Under traditional corporate legal theory, there exists a “business judgment rule” which states that as long as directors and senior managers, in making business decisions or judgments, have acted in good faith and on a reasonably informed basis and fulfilled their duty of care, they may be exempted from liability even if the decision or judgment proves erroneous.
However, the “business judgment rule” is not expressly provided for under Chinese corporate law and whether such a rule should apply in legal practice remains in debate. Chinese companies may consider incorporating a provision similar to the following one into their articles of association so as to minimize the legal risks for their legal representatives:
“The company’s directors, chairman of the board and its legal representative shall not be liable for any act, where such act is provided under the company’s articles of association or stipulated by the board of directors, conducted in their respective capacity unless such act constitutes malpractice, gross negligence, wanton misconduct, or intentional damage to the company’s interests.”
Pursuant to the above provision, in the case of a claim for compensation against the director, chairman or legal representative arising out of their management of the company, the company will be liable for compensation if the claim succeeds, as long as the disputed act of the director, chairman or legal representative does not constitute malpractice, gross negligence, wanton misconduct or intentional damage to the company’s interests. If the director, chairman or legal representative suffers damages as a result of such litigation, the company shall compensate the director, chairman or legal representative for such losses, including reasonable attorney fees and other expenses and costs.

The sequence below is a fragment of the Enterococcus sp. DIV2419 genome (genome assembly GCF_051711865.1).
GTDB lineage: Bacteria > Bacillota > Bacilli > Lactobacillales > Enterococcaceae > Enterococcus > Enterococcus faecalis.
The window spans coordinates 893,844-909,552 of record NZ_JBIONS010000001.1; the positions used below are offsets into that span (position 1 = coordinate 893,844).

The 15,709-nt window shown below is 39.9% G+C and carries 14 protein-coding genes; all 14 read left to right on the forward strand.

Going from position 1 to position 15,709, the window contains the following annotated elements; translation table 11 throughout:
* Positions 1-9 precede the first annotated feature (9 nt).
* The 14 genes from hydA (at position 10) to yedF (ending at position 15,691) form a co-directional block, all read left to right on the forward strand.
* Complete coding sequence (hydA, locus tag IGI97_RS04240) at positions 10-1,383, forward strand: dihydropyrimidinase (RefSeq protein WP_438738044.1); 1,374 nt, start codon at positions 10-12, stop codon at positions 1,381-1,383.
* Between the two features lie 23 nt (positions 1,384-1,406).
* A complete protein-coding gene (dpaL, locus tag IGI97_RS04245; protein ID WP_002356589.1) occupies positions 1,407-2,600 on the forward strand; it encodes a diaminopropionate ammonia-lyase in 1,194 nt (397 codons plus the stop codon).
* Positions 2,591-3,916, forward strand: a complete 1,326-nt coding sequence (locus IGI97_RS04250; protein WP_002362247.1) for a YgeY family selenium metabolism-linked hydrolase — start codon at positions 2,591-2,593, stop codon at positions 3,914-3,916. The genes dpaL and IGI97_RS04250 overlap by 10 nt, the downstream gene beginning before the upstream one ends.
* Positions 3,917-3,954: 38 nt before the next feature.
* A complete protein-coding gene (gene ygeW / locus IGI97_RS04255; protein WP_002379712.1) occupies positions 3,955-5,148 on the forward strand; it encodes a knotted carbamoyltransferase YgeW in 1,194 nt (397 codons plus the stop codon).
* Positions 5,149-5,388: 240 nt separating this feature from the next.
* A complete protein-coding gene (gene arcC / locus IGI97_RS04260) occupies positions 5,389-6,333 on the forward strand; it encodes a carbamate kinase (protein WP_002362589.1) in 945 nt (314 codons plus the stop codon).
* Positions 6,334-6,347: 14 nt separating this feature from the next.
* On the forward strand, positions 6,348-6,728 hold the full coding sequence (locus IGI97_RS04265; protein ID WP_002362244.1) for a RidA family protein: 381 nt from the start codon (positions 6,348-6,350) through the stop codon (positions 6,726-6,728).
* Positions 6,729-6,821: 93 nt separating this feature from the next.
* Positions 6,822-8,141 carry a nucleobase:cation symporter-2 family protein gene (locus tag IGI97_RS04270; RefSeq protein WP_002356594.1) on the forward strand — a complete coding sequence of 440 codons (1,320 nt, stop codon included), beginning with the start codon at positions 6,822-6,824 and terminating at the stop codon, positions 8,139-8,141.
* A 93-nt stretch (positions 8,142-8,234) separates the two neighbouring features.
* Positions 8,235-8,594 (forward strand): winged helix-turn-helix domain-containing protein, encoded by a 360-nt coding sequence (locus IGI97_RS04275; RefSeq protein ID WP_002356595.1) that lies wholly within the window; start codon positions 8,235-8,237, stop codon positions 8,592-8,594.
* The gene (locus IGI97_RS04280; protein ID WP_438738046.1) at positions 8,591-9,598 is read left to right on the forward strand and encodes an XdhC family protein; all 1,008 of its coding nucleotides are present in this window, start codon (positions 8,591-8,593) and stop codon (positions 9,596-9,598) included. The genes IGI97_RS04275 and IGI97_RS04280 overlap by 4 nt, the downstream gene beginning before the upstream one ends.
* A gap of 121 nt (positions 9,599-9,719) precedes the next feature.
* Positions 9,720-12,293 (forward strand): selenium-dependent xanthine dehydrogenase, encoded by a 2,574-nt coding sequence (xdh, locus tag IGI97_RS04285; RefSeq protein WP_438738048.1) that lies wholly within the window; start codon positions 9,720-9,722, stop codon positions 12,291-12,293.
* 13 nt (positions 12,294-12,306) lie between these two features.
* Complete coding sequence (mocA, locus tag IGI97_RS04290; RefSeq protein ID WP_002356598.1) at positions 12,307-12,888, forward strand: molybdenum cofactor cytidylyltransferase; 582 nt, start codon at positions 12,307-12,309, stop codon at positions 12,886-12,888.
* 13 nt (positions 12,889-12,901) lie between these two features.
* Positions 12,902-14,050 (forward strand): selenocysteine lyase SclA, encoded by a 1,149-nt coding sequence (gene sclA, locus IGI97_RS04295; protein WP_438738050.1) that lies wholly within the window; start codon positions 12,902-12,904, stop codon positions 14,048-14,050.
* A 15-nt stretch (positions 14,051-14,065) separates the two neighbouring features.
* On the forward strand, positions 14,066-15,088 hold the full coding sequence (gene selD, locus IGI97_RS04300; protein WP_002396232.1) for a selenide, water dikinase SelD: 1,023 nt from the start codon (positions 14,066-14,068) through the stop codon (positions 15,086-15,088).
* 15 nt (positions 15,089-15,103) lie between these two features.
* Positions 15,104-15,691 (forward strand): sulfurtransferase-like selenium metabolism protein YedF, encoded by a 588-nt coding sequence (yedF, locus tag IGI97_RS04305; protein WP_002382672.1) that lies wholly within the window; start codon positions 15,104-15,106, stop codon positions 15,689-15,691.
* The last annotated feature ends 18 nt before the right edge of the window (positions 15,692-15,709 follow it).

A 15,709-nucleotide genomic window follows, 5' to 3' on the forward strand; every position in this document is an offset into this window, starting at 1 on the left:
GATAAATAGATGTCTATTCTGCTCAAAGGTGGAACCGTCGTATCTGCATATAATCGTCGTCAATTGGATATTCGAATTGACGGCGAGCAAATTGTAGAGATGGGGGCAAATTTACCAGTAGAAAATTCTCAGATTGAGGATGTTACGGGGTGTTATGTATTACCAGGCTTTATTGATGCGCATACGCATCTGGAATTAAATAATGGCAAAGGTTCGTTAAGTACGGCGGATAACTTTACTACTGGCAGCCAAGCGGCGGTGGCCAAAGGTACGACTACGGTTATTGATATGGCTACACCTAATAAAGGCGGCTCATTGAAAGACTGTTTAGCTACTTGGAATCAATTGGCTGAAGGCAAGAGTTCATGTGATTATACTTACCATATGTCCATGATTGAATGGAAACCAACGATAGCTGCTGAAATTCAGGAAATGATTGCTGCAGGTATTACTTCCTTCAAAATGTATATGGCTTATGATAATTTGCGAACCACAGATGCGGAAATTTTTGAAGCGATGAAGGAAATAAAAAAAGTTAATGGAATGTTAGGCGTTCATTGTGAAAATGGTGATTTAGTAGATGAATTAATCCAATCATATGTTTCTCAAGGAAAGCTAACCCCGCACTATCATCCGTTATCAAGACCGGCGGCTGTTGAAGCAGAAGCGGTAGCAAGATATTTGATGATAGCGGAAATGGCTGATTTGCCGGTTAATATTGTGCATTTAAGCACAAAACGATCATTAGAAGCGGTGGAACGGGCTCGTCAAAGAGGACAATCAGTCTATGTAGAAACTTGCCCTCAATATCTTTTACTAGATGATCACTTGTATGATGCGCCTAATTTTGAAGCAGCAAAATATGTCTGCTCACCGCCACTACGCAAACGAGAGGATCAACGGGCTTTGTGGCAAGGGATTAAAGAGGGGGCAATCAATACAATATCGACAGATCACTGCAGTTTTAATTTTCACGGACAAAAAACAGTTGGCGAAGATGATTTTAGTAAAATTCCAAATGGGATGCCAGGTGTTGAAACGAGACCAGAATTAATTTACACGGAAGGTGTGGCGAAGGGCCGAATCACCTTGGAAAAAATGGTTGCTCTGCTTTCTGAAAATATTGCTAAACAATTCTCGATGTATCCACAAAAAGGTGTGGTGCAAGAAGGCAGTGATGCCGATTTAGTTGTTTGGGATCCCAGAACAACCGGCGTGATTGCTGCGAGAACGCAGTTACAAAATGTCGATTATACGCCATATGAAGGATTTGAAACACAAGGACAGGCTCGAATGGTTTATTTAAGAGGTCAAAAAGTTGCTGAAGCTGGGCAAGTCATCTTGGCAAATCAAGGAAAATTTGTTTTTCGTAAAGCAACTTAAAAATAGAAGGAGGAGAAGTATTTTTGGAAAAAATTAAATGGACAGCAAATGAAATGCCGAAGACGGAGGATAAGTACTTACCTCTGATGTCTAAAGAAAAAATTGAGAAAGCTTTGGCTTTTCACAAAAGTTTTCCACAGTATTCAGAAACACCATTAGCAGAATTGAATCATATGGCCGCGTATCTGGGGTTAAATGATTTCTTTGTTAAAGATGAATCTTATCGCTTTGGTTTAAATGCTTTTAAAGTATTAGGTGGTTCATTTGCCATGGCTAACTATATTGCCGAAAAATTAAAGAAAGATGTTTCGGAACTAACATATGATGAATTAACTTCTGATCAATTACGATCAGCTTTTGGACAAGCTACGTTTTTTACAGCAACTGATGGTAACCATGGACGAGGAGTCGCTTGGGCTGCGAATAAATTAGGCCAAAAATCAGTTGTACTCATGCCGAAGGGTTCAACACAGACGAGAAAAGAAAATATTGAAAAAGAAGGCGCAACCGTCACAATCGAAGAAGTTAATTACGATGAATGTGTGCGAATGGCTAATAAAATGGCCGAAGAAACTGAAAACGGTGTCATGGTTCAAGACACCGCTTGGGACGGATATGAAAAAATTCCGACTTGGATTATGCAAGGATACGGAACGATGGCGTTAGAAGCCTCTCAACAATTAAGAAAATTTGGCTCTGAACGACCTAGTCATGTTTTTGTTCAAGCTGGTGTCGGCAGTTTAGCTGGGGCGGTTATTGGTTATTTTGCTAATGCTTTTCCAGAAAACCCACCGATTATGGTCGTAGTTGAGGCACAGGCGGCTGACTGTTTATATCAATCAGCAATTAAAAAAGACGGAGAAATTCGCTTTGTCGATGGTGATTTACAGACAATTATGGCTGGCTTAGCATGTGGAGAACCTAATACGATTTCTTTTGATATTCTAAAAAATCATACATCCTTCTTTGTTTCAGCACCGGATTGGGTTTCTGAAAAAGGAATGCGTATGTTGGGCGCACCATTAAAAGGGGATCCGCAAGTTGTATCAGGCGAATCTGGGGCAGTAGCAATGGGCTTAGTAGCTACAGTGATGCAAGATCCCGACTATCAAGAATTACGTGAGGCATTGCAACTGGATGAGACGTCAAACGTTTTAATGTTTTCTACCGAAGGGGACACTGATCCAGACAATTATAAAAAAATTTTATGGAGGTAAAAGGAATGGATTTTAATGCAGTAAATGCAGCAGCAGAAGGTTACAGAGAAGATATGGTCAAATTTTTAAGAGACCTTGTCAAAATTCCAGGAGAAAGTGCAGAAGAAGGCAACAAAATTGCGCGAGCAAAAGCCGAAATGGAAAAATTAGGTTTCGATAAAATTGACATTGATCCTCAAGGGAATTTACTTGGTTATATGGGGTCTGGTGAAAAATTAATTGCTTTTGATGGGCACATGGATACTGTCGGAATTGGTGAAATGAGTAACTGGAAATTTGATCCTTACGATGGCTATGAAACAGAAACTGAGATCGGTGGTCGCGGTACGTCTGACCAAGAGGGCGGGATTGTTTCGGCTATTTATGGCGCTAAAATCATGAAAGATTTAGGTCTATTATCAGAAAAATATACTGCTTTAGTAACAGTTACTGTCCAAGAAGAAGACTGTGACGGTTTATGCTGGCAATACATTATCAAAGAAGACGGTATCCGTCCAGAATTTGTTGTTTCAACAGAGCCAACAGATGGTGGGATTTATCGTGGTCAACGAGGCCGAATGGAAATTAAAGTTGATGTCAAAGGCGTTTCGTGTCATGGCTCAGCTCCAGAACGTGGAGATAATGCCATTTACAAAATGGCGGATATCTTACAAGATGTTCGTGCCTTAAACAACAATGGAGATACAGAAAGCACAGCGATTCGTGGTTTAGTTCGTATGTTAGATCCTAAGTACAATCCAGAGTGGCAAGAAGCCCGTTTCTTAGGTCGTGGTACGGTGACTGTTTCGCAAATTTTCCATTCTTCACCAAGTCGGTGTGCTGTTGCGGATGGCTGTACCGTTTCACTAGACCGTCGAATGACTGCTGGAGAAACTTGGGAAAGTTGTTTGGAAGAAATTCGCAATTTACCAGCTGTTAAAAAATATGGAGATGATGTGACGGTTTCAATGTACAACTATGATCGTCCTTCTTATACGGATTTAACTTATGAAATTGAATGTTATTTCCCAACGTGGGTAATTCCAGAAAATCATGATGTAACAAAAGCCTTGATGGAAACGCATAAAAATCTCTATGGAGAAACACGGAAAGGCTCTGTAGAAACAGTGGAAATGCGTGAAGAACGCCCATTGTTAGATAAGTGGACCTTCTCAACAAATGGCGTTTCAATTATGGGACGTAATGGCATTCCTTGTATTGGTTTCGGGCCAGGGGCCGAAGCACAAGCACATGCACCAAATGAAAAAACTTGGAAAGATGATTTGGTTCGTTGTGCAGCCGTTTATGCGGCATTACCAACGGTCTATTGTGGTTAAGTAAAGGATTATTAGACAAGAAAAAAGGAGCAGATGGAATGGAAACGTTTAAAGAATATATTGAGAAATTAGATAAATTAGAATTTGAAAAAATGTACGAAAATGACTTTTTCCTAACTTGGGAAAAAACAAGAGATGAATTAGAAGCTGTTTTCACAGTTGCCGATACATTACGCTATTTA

B. Minimizing legal risks through collective decision procedures and raising objections to acts violating the laws, regulations, articles of association and recording such objections into meeting minutes
In accordance with Chinese corporate legal theories, any major business decision should be made at a shareholders’ meeting or a board meeting. In addition, any decision made by the board of directors, unless in violation of any law, regulation or the company’s articles of association, will be deemed as a decision of the company and the legal representative shall not be liable for such a decision.
Therefore, when the chairman, executive director or manager acts as the legal representative of the company, in order to minimize their legal risks, they should leave complicated business decisions to shareholders’ meetings or board meetings as provided for by the company’s articles of association. He or she should raise objections in such meetings to any matter that violates the law, regulation, or the articles of association and record such objections in the meeting minutes.
C. Companies should establish a risk/liability insurance scheme
Article 39 of the Code of Corporate Governance for Listed Companies issued by the China Securities Regulatory Commission on 7 January 2002 stipulates that,